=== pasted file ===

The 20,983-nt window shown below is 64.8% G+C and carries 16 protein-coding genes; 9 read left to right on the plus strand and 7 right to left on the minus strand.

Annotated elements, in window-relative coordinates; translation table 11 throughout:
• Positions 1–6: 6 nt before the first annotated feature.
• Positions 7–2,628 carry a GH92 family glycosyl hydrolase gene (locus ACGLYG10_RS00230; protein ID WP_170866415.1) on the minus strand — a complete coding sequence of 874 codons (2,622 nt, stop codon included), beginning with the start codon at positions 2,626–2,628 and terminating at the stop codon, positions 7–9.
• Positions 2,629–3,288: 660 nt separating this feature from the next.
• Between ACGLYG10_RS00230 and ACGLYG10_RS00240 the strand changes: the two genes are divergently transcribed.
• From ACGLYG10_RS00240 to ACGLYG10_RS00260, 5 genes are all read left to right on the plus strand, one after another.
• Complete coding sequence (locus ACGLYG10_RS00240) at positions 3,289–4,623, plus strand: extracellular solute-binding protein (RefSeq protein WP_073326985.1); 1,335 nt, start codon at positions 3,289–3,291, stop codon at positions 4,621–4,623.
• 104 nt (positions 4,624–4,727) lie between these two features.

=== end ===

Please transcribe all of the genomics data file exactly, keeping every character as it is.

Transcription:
The 20,983-nt window shown below is 64.8% G+C and carries 16 protein-coding genes; 9 read left to right on the plus strand and 7 right to left on the minus strand.

Annotated elements, in window-relative coordinates; translation table 11 throughout:
• Positions 1–6: 6 nt before the first annotated feature.
• Positions 7–2,628 carry a GH92 family glycosyl hydrolase gene (locus ACGLYG10_RS00230; protein ID WP_170866415.1) on the minus strand — a complete coding sequence of 874 codons (2,622 nt, stop codon included), beginning with the start codon at positions 2,626–2,628 and terminating at the stop codon, positions 7–9.
• Positions 2,629–3,288: 660 nt separating this feature from the next.
• Between ACGLYG10_RS00230 and ACGLYG10_RS00240 the strand changes: the two genes are divergently transcribed.
• From ACGLYG10_RS00240 to ACGLYG10_RS00260, 5 genes are all read left to right on the plus strand, one after another.
• Complete coding sequence (locus ACGLYG10_RS00240) at positions 3,289–4,623, plus strand: extracellular solute-binding protein (RefSeq protein WP_073326985.1); 1,335 nt, start codon at positions 3,289–3,291, stop codon at positions 4,621–4,623.
• 104 nt (positions 4,624–4,727) lie between these two features.